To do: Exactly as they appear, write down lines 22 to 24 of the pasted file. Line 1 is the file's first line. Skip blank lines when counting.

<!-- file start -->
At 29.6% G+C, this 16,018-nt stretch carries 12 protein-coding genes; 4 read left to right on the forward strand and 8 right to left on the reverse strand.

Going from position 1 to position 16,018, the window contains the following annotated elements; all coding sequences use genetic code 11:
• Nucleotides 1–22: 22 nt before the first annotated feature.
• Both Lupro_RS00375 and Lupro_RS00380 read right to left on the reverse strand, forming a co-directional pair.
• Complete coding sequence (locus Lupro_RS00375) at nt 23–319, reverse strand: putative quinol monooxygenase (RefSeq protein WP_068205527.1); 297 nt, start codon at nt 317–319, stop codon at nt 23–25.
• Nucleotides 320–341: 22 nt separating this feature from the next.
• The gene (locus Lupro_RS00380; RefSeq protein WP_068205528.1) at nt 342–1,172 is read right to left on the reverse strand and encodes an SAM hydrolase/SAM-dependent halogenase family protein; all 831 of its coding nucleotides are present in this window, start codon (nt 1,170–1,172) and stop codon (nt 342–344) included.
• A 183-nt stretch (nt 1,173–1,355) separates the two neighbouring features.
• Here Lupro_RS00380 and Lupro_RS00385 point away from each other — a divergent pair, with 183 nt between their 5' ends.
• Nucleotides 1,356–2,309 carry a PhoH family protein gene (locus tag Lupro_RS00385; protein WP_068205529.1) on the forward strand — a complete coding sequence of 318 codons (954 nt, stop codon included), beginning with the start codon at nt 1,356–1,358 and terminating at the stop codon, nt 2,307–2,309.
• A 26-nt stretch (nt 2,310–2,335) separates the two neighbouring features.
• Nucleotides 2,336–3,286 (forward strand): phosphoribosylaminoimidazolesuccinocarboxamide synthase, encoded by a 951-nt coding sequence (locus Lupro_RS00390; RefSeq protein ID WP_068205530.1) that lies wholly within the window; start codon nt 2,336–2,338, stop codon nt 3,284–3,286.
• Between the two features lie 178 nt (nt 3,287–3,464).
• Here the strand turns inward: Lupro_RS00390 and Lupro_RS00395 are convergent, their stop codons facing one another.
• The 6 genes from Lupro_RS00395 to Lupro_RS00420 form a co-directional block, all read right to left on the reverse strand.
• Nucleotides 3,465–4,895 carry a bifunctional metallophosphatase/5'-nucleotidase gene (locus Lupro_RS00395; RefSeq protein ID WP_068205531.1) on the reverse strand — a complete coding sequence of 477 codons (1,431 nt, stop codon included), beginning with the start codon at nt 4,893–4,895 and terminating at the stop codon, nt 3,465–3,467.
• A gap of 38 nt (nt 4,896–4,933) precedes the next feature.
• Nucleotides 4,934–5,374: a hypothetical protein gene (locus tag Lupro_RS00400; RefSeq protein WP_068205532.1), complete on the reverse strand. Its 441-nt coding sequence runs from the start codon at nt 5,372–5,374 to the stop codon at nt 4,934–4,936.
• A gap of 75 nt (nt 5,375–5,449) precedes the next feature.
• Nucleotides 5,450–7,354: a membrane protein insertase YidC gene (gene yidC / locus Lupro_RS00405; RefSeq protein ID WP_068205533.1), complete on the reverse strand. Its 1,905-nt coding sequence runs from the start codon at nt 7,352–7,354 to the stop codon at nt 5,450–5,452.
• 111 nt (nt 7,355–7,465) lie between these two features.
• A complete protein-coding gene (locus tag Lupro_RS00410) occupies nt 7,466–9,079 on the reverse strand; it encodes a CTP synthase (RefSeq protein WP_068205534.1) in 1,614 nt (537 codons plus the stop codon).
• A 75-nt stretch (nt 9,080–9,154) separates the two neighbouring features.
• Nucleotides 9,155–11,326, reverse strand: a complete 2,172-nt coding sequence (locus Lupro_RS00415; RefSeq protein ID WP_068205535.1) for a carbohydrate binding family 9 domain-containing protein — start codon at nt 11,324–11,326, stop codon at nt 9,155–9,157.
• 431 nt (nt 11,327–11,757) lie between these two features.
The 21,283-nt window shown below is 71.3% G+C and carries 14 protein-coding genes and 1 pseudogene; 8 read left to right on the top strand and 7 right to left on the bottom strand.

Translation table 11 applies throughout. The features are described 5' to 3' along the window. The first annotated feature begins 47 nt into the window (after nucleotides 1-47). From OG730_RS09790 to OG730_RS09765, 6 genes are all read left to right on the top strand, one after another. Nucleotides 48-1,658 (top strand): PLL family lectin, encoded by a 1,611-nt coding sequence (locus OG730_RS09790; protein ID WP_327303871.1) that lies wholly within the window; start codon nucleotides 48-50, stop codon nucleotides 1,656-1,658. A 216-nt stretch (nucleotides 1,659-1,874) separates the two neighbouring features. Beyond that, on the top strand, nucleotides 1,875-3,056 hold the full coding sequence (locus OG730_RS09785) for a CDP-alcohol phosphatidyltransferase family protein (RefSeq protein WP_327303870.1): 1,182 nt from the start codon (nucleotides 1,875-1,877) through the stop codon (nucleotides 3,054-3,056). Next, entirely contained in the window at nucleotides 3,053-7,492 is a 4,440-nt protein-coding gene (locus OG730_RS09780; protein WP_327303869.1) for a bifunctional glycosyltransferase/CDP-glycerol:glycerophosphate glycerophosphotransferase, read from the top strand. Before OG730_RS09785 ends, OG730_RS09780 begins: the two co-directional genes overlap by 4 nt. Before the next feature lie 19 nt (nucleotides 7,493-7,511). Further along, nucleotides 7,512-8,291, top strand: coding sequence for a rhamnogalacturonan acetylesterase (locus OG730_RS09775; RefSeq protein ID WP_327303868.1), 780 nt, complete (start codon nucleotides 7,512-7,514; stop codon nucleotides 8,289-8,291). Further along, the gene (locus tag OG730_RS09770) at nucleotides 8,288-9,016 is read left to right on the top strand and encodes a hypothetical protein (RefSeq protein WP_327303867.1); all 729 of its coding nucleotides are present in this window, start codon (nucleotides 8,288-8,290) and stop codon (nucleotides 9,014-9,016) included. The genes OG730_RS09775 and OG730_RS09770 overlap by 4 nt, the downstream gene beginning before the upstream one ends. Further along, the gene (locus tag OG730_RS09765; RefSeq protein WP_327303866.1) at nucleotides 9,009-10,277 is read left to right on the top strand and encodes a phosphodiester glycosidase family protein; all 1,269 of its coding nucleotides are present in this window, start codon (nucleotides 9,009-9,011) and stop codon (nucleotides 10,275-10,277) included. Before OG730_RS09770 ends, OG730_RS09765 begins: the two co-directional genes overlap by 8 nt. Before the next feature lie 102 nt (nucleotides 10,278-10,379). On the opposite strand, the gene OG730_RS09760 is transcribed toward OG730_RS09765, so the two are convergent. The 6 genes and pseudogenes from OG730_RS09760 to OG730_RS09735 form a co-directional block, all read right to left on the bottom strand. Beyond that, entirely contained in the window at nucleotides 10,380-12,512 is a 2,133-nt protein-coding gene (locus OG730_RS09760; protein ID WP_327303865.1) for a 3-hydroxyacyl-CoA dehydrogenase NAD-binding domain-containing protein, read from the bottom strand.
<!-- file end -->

• A complete protein-coding gene (locus tag Lupro_RS00410) occupies nt 7,466–9,079 on the reverse strand; it encodes a CTP synthase (RefSeq protein WP_068205534.1) in 1,614 nt (537 codons plus the stop codon).
• A 75-nt stretch (nt 9,080–9,154) separates the two neighbouring features.
• Nucleotides 9,155–11,326, reverse strand: a complete 2,172-nt coding sequence (locus Lupro_RS00415; RefSeq protein ID WP_068205535.1) for a carbohydrate binding family 9 domain-containing protein — start codon at nt 11,324–11,326, stop codon at nt 9,155–9,157.